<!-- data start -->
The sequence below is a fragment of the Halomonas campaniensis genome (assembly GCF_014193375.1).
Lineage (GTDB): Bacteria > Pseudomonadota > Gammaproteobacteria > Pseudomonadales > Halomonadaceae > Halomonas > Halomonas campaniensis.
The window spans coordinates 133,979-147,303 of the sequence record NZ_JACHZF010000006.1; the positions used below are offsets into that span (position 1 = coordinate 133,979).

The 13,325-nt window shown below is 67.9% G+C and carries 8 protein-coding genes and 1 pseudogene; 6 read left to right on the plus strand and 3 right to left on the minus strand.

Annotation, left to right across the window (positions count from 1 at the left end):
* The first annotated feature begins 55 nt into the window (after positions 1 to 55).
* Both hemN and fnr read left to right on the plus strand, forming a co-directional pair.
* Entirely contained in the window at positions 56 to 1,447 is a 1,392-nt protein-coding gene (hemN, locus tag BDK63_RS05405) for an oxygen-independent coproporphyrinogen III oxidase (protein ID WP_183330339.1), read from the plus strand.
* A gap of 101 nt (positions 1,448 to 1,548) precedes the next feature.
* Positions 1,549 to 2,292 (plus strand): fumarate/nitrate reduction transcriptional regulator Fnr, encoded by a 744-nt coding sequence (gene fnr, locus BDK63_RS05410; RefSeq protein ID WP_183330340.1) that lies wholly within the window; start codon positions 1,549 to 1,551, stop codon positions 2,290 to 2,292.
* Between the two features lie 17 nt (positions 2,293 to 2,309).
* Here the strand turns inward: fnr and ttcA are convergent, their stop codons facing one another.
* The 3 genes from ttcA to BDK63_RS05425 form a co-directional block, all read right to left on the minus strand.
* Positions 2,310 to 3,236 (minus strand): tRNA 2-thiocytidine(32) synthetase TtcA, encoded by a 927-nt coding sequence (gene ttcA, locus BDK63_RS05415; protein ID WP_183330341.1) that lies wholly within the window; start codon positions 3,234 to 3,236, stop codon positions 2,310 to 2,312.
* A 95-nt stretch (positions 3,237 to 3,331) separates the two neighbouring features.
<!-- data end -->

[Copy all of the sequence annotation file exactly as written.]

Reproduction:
The sequence below is a fragment of the Halomonas campaniensis genome (assembly GCF_014193375.1).
Lineage (GTDB): Bacteria > Pseudomonadota > Gammaproteobacteria > Pseudomonadales > Halomonadaceae > Halomonas > Halomonas campaniensis.
The window spans coordinates 133,979-147,303 of the sequence record NZ_JACHZF010000006.1; the positions used below are offsets into that span (position 1 = coordinate 133,979).

The 13,325-nt window shown below is 67.9% G+C and carries 8 protein-coding genes and 1 pseudogene; 6 read left to right on the plus strand and 3 right to left on the minus strand.

Annotation, left to right across the window (positions count from 1 at the left end):
* The first annotated feature begins 55 nt into the window (after positions 1 to 55).
* Both hemN and fnr read left to right on the plus strand, forming a co-directional pair.
* Entirely contained in the window at positions 56 to 1,447 is a 1,392-nt protein-coding gene (hemN, locus tag BDK63_RS05405) for an oxygen-independent coproporphyrinogen III oxidase (protein ID WP_183330339.1), read from the plus strand.
* A gap of 101 nt (positions 1,448 to 1,548) precedes the next feature.
* Positions 1,549 to 2,292 (plus strand): fumarate/nitrate reduction transcriptional regulator Fnr, encoded by a 744-nt coding sequence (gene fnr, locus BDK63_RS05410; RefSeq protein ID WP_183330340.1) that lies wholly within the window; start codon positions 1,549 to 1,551, stop codon positions 2,290 to 2,292.
* Between the two features lie 17 nt (positions 2,293 to 2,309).
* Here the strand turns inward: fnr and ttcA are convergent, their stop codons facing one another.
* The 3 genes from ttcA to BDK63_RS05425 form a co-directional block, all read right to left on the minus strand.
* Positions 2,310 to 3,236 (minus strand): tRNA 2-thiocytidine(32) synthetase TtcA, encoded by a 927-nt coding sequence (gene ttcA, locus BDK63_RS05415; protein ID WP_183330341.1) that lies wholly within the window; start codon positions 3,234 to 3,236, stop codon positions 2,310 to 2,312.
* A 95-nt stretch (positions 3,237 to 3,331) separates the two neighbouring features.